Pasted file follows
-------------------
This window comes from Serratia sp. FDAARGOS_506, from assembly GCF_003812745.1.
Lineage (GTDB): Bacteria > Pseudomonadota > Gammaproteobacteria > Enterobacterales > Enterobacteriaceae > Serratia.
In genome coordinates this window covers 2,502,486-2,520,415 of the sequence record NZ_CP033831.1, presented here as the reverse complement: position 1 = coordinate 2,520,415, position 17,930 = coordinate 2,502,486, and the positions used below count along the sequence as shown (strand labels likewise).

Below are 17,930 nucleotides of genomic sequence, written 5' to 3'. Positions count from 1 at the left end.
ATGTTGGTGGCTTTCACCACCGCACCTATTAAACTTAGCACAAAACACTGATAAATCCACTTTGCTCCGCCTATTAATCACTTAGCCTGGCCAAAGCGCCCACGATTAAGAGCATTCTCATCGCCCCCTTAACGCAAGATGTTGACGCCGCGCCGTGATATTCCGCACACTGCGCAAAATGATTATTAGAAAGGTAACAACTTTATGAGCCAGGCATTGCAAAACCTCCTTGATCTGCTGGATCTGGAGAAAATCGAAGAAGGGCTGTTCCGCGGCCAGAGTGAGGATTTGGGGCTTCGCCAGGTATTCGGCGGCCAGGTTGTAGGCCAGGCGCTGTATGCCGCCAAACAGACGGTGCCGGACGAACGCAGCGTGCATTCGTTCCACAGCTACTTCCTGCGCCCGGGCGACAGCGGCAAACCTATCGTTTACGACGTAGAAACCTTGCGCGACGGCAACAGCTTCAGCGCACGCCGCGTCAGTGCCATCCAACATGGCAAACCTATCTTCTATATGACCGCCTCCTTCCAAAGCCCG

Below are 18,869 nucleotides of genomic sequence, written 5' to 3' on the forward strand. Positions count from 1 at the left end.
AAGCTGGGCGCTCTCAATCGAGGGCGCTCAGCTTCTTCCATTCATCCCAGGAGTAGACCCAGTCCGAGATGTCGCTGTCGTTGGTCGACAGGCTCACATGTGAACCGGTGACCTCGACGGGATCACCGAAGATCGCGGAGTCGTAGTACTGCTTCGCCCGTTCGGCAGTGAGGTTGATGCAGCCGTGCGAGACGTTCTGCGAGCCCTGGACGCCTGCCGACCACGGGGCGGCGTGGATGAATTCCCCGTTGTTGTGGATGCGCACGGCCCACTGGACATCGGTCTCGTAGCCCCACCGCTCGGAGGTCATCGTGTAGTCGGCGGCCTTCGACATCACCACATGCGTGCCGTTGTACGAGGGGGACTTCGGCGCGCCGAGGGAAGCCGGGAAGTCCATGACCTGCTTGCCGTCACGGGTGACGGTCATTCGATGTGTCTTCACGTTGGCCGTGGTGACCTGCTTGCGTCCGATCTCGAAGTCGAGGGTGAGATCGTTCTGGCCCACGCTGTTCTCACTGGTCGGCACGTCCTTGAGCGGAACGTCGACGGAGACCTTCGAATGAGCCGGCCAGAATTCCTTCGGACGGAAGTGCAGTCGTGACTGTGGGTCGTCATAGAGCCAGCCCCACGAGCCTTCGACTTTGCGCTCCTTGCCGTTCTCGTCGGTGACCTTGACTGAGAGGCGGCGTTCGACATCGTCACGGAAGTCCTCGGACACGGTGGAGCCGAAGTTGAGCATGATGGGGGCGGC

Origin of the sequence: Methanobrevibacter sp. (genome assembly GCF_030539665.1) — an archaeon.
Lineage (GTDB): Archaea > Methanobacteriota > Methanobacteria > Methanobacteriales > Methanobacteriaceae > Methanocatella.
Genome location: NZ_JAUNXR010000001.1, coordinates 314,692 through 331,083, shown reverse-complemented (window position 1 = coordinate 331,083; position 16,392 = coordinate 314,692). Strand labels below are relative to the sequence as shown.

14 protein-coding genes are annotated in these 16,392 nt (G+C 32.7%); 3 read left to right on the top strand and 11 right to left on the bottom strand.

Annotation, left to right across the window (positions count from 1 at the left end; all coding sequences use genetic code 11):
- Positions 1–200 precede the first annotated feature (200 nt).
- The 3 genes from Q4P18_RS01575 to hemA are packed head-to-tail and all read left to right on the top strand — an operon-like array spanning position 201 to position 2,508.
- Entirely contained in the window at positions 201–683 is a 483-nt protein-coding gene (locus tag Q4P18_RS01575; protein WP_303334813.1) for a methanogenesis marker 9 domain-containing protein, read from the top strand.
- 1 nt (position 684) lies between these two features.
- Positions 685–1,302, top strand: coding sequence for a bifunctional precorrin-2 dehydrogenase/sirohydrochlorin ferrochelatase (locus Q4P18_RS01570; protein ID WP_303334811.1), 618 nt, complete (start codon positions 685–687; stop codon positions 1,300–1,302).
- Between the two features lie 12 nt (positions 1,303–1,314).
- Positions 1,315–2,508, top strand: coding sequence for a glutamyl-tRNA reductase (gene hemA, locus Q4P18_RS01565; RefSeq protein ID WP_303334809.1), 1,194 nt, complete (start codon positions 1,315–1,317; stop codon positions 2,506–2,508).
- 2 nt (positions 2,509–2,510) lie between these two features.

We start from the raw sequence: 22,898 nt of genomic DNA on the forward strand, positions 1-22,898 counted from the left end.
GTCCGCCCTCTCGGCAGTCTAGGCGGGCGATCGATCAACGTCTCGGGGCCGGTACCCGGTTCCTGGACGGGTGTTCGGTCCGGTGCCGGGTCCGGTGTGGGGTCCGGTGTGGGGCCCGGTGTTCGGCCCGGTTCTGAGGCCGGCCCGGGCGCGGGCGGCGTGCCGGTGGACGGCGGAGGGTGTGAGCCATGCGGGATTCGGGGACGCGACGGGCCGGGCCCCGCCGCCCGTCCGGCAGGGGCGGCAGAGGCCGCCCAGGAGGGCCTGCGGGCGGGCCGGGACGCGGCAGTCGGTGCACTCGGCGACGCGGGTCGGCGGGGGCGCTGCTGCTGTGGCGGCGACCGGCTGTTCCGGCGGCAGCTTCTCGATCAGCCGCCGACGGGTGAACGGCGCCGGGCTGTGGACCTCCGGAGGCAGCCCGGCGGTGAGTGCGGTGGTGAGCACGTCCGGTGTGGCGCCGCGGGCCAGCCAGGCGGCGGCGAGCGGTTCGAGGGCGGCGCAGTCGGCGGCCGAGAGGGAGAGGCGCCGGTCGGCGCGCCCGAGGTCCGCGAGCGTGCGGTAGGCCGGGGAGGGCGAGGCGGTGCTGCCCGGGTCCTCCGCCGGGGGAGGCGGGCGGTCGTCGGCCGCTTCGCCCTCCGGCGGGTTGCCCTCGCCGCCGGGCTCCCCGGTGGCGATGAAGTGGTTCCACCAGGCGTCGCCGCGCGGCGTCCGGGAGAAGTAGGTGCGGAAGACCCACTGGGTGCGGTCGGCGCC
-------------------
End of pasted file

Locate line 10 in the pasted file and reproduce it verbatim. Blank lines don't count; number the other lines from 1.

Genome location: NZ_JAUNXR010000001.1, coordinates 314,692 through 331,083, shown reverse-complemented (window position 1 = coordinate 331,083; position 16,392 = coordinate 314,692). Strand labels below are relative to the sequence as shown.